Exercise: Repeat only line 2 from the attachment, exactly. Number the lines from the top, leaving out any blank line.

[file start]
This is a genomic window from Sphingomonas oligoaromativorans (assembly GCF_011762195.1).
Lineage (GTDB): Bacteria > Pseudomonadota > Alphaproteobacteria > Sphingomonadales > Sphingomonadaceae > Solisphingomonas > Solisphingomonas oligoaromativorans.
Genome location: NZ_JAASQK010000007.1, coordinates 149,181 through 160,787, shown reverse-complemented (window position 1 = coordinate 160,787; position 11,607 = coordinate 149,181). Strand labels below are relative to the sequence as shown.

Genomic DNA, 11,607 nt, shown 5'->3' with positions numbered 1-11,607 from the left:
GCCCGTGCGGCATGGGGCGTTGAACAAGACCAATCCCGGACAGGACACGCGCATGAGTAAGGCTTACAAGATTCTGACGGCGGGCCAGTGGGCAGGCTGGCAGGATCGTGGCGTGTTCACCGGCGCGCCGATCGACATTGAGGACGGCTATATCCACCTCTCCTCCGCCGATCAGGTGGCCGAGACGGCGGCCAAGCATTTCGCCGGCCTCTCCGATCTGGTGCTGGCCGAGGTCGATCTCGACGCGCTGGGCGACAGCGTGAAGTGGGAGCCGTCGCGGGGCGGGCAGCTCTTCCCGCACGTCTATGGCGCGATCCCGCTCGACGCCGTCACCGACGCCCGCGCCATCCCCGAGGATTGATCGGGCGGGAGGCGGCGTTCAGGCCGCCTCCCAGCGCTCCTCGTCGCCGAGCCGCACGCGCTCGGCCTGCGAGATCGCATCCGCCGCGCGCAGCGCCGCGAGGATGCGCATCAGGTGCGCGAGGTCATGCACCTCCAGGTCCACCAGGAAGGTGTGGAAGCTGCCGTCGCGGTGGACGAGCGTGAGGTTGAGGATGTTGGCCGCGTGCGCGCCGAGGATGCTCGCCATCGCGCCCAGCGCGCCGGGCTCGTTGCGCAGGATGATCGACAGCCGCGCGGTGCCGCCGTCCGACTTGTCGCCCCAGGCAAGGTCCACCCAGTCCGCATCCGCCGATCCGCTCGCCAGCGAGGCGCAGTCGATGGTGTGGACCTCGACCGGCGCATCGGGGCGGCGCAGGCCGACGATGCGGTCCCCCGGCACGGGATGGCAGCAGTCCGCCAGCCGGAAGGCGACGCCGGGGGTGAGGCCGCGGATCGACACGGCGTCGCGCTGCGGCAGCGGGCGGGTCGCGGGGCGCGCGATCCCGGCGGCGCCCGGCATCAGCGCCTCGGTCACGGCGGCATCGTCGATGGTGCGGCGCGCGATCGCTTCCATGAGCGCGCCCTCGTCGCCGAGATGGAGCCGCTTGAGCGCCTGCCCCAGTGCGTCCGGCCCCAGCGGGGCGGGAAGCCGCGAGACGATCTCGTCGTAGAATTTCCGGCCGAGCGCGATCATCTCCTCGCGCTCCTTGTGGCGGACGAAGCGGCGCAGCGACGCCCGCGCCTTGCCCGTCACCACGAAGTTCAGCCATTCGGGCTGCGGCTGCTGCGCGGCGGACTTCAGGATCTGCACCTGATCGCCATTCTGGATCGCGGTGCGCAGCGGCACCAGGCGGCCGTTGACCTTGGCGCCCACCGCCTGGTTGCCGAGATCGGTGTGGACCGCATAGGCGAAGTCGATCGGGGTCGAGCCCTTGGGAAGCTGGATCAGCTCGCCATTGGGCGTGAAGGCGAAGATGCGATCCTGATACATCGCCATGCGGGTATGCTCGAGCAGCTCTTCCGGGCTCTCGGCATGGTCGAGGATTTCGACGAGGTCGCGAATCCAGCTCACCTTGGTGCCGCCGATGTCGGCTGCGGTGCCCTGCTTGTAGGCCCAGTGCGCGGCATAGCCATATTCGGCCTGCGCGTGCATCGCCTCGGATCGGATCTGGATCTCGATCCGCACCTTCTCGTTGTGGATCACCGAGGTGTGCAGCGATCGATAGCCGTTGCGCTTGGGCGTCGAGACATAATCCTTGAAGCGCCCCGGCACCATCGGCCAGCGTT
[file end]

Lineage (GTDB): Bacteria > Pseudomonadota > Alphaproteobacteria > Sphingomonadales > Sphingomonadaceae > Solisphingomonas > Solisphingomonas oligoaromativorans.